How Windmill Farms can steal the hearts of students

by Austin Gayle, Contributor

Surviving on a college-student budget, senior Jesse Boyle understands a burrito from Chipotle after class or a Starbucks coffee in the morning sometimes isn’t in the cards. With local grocery stores like Ralph’s and Vons simply not getting the job done, he looked elsewhere to meet his needs in the kitchen, and as a result, Boyle stumbled upon a community market that, in his words, “changed the game.”

Windmill Farms Community Market, located less than 2 miles from San Diego State on Del Cerro Boulevard, prides itself in offering fresh, low-cost meat and produce.

Also, it provides customers with a wide variety of nutritional supplements, baked goods produced in-house and a full-service deli.

“You have to get the Lindsay Special,” Boyle said in reference to one of the several sandwiches offered at Windmill Farms.

“With it being just five bucks, it really doesn’t make sense to go any other direction,” he said. “The golden combination of the cooked bacon, roasted turkey and avocado spread all on top of toasted sourdough bread can really turn your day around.”

With most of the SDSU student body relying on the sandwich mediocrity offered at Subway, Windmill Farms’ deli is more than capable of forcing the community at large to change its opinion of the $5 sandwich. Other than having a well-made vegetarian sandwich, Windmill Farms offers a variety of meats that include roasted turkey, ham, pastrami, tuna, roast beef and salami.

Also, the surplus of free toppings offered forces customers to pack away part of the sandwich for a later date, as just half the sandwich can serve as a sufficient meal. Now, if you were to go pick up one of these special sandwiches, don’t make the rookie mistake of forgetting to pick up a “sandwich card”, for after seven purchases your eighth sandwich is free.

Manager Matt Mann also mentioned other promotions that Windmill Farms offers which are specifically intended for SDSU students, as they offer 10 percent off any purchase over $10 to all SDSU students, faculty and staff at the beginning of each semester.

Therefore, students can capitalize on this promotion anytime if they bring in their Red ID anytime before Feb. 29.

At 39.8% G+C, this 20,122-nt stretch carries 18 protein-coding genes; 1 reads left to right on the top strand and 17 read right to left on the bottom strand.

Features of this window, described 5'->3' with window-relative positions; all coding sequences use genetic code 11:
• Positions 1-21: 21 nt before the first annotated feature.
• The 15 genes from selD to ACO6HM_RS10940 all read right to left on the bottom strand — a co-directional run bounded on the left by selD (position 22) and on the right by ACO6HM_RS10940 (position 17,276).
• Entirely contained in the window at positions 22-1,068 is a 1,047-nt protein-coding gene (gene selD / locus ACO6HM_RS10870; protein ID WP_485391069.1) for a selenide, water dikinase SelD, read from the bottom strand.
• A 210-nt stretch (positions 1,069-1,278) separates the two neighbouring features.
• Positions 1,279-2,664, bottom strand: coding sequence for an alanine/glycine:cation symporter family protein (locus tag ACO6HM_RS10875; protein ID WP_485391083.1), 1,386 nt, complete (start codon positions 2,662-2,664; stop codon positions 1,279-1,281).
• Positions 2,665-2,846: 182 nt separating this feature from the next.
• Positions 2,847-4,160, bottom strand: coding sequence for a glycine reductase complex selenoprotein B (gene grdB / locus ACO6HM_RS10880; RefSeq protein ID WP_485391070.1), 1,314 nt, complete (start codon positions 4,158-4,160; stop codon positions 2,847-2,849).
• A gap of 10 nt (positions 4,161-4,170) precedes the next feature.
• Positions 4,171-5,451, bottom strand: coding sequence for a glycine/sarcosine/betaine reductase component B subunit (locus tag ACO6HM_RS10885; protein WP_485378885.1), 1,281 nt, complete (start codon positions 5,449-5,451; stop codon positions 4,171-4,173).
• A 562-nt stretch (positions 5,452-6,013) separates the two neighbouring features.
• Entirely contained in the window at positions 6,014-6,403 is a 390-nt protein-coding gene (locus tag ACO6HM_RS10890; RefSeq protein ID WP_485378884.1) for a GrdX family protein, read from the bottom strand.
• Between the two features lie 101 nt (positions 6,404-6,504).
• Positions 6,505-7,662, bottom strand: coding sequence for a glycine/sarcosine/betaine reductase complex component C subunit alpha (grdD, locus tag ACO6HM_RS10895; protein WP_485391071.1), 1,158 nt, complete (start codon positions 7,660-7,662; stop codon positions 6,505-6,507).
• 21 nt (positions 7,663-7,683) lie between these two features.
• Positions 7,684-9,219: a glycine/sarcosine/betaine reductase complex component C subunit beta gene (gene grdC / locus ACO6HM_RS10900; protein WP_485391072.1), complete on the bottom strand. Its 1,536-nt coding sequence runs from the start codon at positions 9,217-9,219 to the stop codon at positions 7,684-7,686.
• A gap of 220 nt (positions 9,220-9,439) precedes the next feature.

“The added 10 percent is definitely a bonus, but I rarely ever walk out of Windmill Farms spending more than $30, regardless of the promotion,” Boyle said. “I can confidently grab a week’s worth of fruits, vegetables and meat for less than $30. And that’s counting a Lindsay and a craft beer.”

Mann has recently emphasized the idea of Windmill Farms having the ability to produce affordable products that are prepared in-house for customers looking to enjoy satisfying, healthy meals on the run.

“One great thing about being a stand-alone, locally owned store is that we can do things a little different than the big chains,” Mann said.

“About 2 1/2 years ago, I went out and hired a chef to create made-from-scratch salads, proteins, meals and wraps. That way not everything that we sell at our store comes out of a box. … The ‘Dinner-a-go-go’ program has been very successful, quickly over taking our best hopes for it.”

While other grocery stores have managed to build a negative connotation behind store-prepared foods like rotisserie chicken and sushi, Windmill Farms’ “Dinner-a-go-go” program uses fresh ingredients from in the store and prepares the food daily.

Though it seems like there might not be much more that Windmill Farms can offer as a community market, Mann and company seem to have covered all the bases.

The sandwiches or the inexpensive quality meats and produce will draw you in, but it’s the welcoming atmosphere, outstanding customer service and genuine hospitality that will keep you walking through the doors.

Coming from someone who has six stamps on his sandwich card and JK marinated beef kebabs in his fridge, I invite you to not just visit, but experience what Windmill Farms really has to offer.

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